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Mars May Hold Twice As Much Water As Previously Thought

Date:
June 28, 2000
Source:
American Geophysical Union
Summary:
Mars may hold 2-3 times the amount of water previously believed, according to a study of deuterium in its atmosphere and in a meteorite of martian origin. This water is held with the martian crust.

WASHINGTON - The crust of the planet Mars may hold two to three times more water than scientists had previously believed. This finding is based on a study by Dr. Laurie A. Leshin of Arizona State University, comparing the amount of deuterium, an isotope of hydrogen, found in a meteorite of martian origin to the amount found in the martian atmosphere. Her report will be published in Geophysical Research Letters on July 15.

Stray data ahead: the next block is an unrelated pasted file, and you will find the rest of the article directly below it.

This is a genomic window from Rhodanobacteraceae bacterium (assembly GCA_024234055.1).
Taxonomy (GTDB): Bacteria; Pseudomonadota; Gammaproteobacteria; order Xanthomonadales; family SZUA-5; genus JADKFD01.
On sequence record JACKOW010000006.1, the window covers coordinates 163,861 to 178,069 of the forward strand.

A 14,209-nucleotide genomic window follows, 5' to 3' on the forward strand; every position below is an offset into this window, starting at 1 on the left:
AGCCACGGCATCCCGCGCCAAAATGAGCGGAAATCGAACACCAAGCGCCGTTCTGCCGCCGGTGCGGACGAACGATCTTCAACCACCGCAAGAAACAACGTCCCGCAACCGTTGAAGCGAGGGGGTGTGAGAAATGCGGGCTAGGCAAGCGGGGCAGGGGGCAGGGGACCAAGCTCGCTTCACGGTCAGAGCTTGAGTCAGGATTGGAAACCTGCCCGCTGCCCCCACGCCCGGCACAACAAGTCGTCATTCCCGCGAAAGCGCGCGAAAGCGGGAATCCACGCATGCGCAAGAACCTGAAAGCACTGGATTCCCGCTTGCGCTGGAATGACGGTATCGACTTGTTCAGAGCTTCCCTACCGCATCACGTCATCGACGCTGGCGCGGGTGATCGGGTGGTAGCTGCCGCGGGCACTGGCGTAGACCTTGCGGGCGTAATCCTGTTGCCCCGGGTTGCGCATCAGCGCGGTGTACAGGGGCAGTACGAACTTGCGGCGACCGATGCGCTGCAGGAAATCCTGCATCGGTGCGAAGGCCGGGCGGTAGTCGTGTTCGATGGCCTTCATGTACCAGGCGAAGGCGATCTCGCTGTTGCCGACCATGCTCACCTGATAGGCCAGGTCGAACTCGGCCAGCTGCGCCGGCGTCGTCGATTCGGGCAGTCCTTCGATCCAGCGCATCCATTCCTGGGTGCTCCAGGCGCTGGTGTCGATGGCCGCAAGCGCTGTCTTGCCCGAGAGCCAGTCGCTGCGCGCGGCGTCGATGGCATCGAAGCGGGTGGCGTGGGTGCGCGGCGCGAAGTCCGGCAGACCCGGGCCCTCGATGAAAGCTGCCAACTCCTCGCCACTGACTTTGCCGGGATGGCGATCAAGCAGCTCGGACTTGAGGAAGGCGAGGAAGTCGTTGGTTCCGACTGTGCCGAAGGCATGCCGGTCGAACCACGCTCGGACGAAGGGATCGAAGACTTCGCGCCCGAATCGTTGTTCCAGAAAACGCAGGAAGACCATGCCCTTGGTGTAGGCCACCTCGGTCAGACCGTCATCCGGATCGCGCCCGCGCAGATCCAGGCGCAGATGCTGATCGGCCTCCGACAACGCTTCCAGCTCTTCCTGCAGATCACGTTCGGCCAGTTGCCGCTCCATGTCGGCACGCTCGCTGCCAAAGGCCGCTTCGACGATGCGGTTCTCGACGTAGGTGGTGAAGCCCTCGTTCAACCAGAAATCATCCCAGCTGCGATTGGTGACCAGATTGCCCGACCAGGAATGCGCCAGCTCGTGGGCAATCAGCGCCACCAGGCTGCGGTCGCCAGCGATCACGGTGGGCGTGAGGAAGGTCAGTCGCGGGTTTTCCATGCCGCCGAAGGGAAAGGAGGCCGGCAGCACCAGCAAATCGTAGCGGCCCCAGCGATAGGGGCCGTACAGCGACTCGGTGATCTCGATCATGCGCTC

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The above story is based on materials provided by American Geophysical Union. Note: Materials may be edited for content and length.


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American Geophysical Union. "Mars May Hold Twice As Much Water As Previously Thought." ScienceDaily. ScienceDaily, 28 June 2000. <www.sciencedaily.com/releases/2000/06/000627094127.htm>.
American Geophysical Union. (2000, June 28). Mars May Hold Twice As Much Water As Previously Thought. ScienceDaily. Retrieved April 16, 2014 from www.sciencedaily.com/releases/2000/06/000627094127.htm
American Geophysical Union. "Mars May Hold Twice As Much Water As Previously Thought." ScienceDaily. www.sciencedaily.com/releases/2000/06/000627094127.htm (accessed April 16, 2014).

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